Wednesday, 3 August

3:45 - 5:15 pm

Wednesday, 3 August

3:45 - 5:15 pm

Room 502B

This presentation describes the results of introducing the concept of computer graphics and computer animation into the assessment procedure for a module of a degree program in electrical and electronic engineering: virtual reality systems.

The fundamental question was whether this source of fashionable education is simply a fad or will it become a closet staple? That is, does the use of educational entertainment improve learning and teaching outcomes in science-based subjects.

The results show that by including a significant proportion of peer-reviewed design material into the syllabus, students become highly motivated and achieve a deeper level of comprehension.

Karen McMenemy

Queen's University Belfast
k.mcmenemy (at) ee.qub.ac.uk

Stuart Ferguson

Queen's University Belfast

Wednesday, 3 August

3:45 - 5:15 pm

Room 502B

This CD, "Vietnam Remembered: Reflections on a War," is the culmination of a web project that solicited remembrances and commentaries from over 5,000 individuals between 1996-2004. It features a dramatic narrative of over 100 photographs taken during the Vietnam War of American and Vietnamese soldiers, street children, Vietnamese civilians, and American protesters combined with commentaries by veterans, read by professional actors. Viewers can explore and consider the various stories told within the dramatic narrative with self-guided selections from the remembrances selected from the web site's collection.

The Educators Program presentation focuses on the process of creating the CD and organizing the content to preserve an historical or cultural picture of an era.

Kenneth Hoffman

Seton Hall University
hoffmake (at) shu.edu

Wednesday, 3 August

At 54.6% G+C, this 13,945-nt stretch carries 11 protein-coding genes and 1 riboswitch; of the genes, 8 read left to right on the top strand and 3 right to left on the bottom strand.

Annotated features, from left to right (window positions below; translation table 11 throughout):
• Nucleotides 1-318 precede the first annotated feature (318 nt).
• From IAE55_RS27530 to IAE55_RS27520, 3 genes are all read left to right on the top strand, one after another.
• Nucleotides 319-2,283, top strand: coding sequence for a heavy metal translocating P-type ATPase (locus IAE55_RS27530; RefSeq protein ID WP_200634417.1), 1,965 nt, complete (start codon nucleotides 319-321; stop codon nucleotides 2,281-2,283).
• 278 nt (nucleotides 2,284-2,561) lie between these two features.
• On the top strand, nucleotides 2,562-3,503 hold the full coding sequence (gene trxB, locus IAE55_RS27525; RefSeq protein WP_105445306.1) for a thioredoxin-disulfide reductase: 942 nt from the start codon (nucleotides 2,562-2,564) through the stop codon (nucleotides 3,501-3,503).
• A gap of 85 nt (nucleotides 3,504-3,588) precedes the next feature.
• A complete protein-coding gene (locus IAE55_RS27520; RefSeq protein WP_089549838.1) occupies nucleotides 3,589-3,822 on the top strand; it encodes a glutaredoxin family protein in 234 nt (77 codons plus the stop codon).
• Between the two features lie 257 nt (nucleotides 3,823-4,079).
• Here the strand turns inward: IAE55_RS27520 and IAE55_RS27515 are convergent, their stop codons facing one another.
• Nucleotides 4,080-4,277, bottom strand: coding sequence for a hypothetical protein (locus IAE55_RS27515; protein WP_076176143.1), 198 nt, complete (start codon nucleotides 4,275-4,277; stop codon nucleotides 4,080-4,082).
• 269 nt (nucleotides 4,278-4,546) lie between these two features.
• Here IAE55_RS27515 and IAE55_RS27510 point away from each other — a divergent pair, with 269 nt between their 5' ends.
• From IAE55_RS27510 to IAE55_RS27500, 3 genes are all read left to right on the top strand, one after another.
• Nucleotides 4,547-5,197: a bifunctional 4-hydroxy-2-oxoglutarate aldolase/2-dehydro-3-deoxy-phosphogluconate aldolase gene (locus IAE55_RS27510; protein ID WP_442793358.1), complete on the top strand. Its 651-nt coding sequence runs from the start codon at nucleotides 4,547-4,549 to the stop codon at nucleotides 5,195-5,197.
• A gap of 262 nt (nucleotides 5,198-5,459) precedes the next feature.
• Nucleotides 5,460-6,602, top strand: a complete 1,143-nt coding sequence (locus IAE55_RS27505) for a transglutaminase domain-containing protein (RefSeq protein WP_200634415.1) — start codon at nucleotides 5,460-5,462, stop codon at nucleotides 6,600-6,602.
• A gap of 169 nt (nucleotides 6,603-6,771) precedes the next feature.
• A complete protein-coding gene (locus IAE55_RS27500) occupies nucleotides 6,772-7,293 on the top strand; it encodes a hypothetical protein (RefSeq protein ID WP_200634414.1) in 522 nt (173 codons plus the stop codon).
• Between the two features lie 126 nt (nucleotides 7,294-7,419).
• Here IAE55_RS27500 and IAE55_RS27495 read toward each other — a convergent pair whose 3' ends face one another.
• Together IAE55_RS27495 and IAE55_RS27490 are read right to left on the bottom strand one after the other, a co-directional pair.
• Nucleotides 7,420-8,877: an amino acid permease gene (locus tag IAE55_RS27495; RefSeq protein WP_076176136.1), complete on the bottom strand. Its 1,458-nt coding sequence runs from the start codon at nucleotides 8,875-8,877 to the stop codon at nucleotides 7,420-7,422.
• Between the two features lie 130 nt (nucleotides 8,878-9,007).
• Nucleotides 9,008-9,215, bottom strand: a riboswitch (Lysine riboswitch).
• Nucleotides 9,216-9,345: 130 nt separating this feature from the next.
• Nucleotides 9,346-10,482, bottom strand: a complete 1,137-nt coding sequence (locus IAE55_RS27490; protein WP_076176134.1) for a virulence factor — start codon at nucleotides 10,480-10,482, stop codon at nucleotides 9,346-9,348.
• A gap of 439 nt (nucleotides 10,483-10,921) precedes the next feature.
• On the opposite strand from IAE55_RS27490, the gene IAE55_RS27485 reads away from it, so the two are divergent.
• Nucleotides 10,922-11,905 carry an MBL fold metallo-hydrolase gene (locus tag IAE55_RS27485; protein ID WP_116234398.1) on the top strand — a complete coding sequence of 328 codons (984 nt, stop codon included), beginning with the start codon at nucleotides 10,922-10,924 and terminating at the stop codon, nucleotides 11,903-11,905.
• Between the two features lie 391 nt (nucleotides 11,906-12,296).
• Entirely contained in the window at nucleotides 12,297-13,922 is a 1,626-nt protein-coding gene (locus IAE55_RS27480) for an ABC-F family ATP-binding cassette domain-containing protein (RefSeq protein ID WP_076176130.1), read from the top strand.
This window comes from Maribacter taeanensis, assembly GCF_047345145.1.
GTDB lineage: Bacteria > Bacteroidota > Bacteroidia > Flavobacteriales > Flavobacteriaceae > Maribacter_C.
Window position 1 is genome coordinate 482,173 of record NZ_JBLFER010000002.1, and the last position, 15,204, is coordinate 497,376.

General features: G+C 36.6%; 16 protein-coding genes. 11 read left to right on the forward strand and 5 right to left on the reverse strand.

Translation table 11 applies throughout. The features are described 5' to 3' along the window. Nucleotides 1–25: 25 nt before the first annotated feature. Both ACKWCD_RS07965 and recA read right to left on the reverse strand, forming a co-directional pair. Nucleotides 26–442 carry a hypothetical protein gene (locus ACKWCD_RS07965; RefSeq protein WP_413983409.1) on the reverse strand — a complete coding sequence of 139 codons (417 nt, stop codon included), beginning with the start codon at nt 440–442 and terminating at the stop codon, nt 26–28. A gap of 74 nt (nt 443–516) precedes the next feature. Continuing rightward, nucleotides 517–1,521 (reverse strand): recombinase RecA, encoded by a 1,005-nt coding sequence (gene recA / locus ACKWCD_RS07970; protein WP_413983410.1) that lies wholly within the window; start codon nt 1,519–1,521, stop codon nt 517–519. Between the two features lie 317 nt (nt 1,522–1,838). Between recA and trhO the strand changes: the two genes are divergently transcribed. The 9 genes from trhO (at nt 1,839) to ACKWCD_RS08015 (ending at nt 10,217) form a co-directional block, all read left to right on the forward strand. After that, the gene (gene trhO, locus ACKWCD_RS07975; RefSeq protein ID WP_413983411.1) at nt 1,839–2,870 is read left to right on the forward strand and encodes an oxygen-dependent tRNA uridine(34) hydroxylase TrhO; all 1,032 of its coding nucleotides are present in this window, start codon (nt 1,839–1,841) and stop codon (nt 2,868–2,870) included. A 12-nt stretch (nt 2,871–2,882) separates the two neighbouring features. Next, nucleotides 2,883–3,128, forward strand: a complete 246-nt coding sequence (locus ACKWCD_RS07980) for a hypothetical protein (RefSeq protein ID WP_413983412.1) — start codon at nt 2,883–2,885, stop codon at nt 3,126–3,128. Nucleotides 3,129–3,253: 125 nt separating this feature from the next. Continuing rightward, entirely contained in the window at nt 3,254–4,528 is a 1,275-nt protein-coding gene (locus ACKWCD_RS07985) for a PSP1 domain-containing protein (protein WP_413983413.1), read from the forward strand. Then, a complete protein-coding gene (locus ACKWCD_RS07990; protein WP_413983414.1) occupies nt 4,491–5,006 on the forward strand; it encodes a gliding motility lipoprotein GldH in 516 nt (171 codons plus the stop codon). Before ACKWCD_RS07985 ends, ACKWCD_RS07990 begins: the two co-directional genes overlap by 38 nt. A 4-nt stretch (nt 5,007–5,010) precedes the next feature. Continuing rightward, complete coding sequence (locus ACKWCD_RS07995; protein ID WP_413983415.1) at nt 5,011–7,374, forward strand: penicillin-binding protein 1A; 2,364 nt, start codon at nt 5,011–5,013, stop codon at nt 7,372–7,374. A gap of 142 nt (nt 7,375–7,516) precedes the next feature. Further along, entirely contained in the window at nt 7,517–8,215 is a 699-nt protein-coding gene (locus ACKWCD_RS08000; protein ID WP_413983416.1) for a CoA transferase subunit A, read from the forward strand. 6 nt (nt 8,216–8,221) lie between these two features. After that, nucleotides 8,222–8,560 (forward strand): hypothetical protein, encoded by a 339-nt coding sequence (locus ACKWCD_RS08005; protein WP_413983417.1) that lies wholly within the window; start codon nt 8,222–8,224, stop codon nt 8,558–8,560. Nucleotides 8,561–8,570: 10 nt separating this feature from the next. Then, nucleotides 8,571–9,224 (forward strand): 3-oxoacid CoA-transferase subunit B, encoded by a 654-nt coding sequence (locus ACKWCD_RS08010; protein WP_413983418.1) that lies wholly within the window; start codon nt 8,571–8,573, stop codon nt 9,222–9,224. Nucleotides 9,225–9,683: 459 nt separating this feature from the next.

3:45 - 5:15 pm

Room 502B

This paper examines how architecture students can use film language to more fully apply 3D modeling and animation software in the architectural design process and in communicating the results. Specifically, the paper covers the work and processes of two teams of six upper-level architectural students over the course of a year-long studio and production of a short computer-generated film. The studio combined architectural-design methods with the process and concepts of film production.

Matthew Knox

Kansas State University
mknox (at) ksu.edu

Wednesday, 3 August

3:45 - 5:15 pm

Room 502B

How museum staff and volunteers can use newer technologies and techniques to storyboard, process, construct, and incorporate small-scale animation and video resources into gallery and education program design without detracting from the objects on display, cluttering the gallery space, or applying a logistical nightmare to an educator's presentation. Specifically, this paper covers development and production of three multimedia modules: a video project documenting Alaska Native artists at work, an animation project on the science of the Northern Lights, and a video-animation project that illustrates the cultural significance and function of the Inupiaq toggling harpoon head.

Roger Topp

University of Alaska Museum of the North
topp (at) gsv3d.com

Herminia Din

University of Alaska Anchorage